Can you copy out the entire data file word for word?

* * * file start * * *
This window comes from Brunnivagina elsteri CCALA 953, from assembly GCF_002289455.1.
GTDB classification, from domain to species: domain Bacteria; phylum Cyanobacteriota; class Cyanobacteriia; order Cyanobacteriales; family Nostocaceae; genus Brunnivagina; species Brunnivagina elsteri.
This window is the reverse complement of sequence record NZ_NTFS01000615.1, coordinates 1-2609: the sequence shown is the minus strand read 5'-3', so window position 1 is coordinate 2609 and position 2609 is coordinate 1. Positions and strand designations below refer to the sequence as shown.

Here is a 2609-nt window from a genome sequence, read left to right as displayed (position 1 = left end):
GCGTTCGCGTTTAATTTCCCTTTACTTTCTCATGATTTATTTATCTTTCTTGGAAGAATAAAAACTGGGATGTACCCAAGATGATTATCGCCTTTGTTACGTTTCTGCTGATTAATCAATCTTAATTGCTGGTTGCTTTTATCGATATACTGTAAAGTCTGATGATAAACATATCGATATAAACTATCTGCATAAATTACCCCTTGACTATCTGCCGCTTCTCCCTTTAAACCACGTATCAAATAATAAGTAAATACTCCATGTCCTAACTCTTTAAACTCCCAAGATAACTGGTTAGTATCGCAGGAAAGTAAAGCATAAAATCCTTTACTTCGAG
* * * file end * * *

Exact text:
This window comes from Brunnivagina elsteri CCALA 953, from assembly GCF_002289455.1.
GTDB classification, from domain to species: domain Bacteria; phylum Cyanobacteriota; class Cyanobacteriia; order Cyanobacteriales; family Nostocaceae; genus Brunnivagina; species Brunnivagina elsteri.
This window is the reverse complement of sequence record NZ_NTFS01000615.1, coordinates 1-2609: the sequence shown is the minus strand read 5'-3', so window position 1 is coordinate 2609 and position 2609 is coordinate 1. Positions and strand designations below refer to the sequence as shown.

Here is a 2609-nt window from a genome sequence, read left to right as displayed (position 1 = left end):
GCGTTCGCGTTTAATTTCCCTTTACTTTCTCATGATTTATTTATCTTTCTTGGAAGAATAAAAACTGGGATGTACCCAAGATGATTATCGCCTTTGTTACGTTTCTGCTGATTAATCAATCTTAATTGCTGGTTGCTTTTATCGATATACTGTAAAGTCTGATGATAAACATATCGATATAAACTATCTGCATAAATTACCCCTTGACTATCTGCCGCTTCTCCCTTTAAACCACGTATCAAATAATAAGTAAATACTCCATGTCCTAACTCTTTAAACTCCCAAGATAACTGGTTAGTATCGCAGGAAAGTAAAGCATAAAATCCTTTACTTCGAG